Tuesday, April 21, 2015

more phylisophical

If we don't believe in God do we need to fill that void by believing in monsters?
Sure monsters are really glorified in Hollywood and in the movie theaters but is that why its laced into our culture? So if people don't believe in God, why would monsters be the 'new thing'? I mean, there's no concrete proof that Big Foot lives in our back yard, there's no proof that vampires and werewolves are fighting in the sewers like portrayed in Underworld, yet some people would rather believe in that than in a supernatural transcendence. Of course there's no scientific proof of God but there isn't really any undisputable evidence of Big Foot, vampires or werewolves. If were replacing transcendence with science, why is it that our we believe in creatures science can't prove?


  1. I think this is an interesting idea. When I presented my section on religion today from Taylor, he mentions that a lot of people now feel the need to believe in something. He says that people now define themselves as being spiritual as opposed to religious. That means that they are on some kind of journey or quest to find themselves. People often like to have something to believe it, specifically something that is bigger than themselves. I think monsters and werewolves etc could be that to someone. The examples he gives however, are the funeral of Princess Di and a rave or a concert. I think the point Taylor was trying to make was that it is not only about believing in something bigger than you, but having a community with the same school of thought. In this case, it would be the bigfoot hunters etc.

    1. I think a lot of it is associating with a larger community in an attempt to appeal to the transcendent. Human beings often wish to feel like their lives have purpose and that they are a part of something greater; in recent times, I believe that this desire has manifested in the form of Bigfoot enthusiasts.

      There is mystery involved with the existence of aliens and cryptids as well. Mystery has traditionally been a key component of religion because it hints to something beyond human knowledge or comprehension, not unlike these evasive creatures that we know so little about. As such, monsters often act as a substitute for traditional religious practices.

  2. I think the reason that people believe in these things is because they are relevant to todays society. People tend to want to hold on to the idea that someday they might actually find Bigfoot or the Loch Ness monster because they will have physical evidence. Whereas believing in God, people understand that he died thousands of years ago so their belief is nonexistent since it is known how the Passion of the Christ ends. He dies and ascends to heaven but there is no physical evidence that is presented to us on this. People in this day and age are materialistic and want to be able to see something to believe it. I personally confess that it is hard to believe something without seeing it for yourself. You want to be able to see, hear, or touch something to fully believe. So as far as believing in God goes, it comes down to a person faith and how much they truly believe in the stories presented in the Bible.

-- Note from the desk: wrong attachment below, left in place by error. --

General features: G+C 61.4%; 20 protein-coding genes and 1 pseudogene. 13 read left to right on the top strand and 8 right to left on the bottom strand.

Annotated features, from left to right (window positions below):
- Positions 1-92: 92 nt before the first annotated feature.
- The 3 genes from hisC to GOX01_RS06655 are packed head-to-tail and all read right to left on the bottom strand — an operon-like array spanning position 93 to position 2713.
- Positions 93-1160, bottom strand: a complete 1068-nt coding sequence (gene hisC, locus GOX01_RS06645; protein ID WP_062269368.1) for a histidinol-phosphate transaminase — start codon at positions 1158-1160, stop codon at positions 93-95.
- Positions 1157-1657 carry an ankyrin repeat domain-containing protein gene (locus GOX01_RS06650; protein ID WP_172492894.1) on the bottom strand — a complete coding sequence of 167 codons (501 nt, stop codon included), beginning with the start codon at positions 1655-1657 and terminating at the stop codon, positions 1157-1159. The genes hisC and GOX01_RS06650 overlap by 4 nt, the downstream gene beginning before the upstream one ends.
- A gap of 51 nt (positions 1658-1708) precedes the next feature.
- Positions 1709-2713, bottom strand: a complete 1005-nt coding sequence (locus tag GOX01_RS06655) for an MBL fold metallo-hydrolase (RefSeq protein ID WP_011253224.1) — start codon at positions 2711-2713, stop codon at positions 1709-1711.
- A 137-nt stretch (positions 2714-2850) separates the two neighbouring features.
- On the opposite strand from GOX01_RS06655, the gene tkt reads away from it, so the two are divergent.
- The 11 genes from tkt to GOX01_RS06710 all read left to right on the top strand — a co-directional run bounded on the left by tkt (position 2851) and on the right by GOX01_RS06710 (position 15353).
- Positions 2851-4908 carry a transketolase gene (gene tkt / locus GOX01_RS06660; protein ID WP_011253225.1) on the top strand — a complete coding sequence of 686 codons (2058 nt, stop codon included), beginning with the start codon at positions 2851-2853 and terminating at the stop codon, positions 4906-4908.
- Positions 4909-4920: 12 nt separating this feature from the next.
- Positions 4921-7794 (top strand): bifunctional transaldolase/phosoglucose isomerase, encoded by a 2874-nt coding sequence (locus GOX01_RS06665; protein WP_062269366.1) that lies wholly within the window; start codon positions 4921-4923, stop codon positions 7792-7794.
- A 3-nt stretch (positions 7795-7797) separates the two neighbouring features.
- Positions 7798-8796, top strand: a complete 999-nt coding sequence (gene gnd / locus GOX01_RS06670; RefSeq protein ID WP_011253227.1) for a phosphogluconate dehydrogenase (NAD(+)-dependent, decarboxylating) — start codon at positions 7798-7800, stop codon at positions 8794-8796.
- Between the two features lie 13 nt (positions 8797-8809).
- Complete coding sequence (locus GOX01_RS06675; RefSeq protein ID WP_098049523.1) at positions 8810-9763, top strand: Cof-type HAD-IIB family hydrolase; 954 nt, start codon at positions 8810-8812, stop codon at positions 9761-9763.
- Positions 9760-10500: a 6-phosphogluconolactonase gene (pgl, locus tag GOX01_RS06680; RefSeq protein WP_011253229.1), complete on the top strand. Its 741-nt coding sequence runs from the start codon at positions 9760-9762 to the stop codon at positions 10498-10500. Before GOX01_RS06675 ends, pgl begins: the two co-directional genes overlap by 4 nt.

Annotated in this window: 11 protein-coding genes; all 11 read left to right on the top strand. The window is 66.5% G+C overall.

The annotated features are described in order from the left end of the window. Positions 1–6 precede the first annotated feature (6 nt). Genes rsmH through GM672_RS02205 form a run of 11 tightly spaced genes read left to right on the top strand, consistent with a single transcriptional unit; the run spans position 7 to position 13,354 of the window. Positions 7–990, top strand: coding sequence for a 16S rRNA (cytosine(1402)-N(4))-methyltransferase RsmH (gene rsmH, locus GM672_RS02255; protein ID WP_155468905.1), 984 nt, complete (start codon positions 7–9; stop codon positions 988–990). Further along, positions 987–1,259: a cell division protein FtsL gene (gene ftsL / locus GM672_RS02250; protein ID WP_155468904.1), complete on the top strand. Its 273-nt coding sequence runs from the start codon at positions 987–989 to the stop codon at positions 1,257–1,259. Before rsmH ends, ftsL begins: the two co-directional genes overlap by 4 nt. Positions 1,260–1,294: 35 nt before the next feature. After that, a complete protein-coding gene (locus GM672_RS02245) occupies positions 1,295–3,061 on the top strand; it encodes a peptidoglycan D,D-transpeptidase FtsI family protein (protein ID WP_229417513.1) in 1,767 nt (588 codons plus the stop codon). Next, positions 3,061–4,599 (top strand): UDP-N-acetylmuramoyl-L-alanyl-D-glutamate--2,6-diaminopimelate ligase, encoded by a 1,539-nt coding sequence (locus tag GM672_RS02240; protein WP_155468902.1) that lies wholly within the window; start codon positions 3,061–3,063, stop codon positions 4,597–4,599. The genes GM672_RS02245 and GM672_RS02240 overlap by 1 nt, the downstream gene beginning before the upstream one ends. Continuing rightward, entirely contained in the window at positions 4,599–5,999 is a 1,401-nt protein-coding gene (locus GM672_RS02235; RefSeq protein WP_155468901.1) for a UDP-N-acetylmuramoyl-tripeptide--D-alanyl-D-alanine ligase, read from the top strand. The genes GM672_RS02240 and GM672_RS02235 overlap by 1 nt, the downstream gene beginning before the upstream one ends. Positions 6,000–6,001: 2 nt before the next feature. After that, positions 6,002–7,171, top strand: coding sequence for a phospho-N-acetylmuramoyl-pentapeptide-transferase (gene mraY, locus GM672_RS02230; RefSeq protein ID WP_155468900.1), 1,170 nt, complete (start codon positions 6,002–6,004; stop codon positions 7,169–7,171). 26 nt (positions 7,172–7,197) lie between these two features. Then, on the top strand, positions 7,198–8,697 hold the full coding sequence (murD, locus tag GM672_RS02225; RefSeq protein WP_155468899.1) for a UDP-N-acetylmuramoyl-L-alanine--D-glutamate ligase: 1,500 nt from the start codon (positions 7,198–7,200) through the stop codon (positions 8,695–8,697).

3. In today's society, it is hard to believe in something there is no physical proof of. Like Becca said, Taylor stated that he thinks many people today feel the need to believe in something bigger, and these monsters may fill that persons void. In addition to monsters, there are so many different religions in the world, if one chooses to follow a certain one they may do that to feel this sense of something greater. Also, to feel apart of a community. The many different options allows a person to be individualist and fill this desire.

  4. The modern fascination with monsters is a very interesting topic. Perhaps the most interesting aspect of a lot of monsters is that they have suffered a similar fate to religion. Take the zombie as an example. Our culture is seemingly obsessed with zombies. One need only look at the number of films involving zombies that have been made in the past few decades. However, these zombies are a far cry from the original zombie. Zombies have their origin in the Voodoo culture of the Caribbean. Their original origin was most definitely associated with an appeal to the spiritual. Granted this spiritual life is a far cry from any of the major Western religions, but it is still an appeal to something transcendent. Now think back to all those zombie movies that are made. How many of them involve any appeal to a spiritual world? They generally attribute the origin of the zombies to something like a virus. That is hardly an appeal to the transcendent. Here is a monster that was definitely associated with something transcendent reduced to something created in a purely natural way. This is an interesting parallel to religion in the modern world. Viewed in this way monsters are hardly replacing God. Even in the case of something such as Bigfoot that is difficult to see. There is no appeal to the spiritual there anymore. The explanation is that it is either a species unknown to science or a man in a monkey suit. Both of these are purely natural answers to the question of what it is. The modern world seems obsessed with trying to explain monsters in a scientific fashion.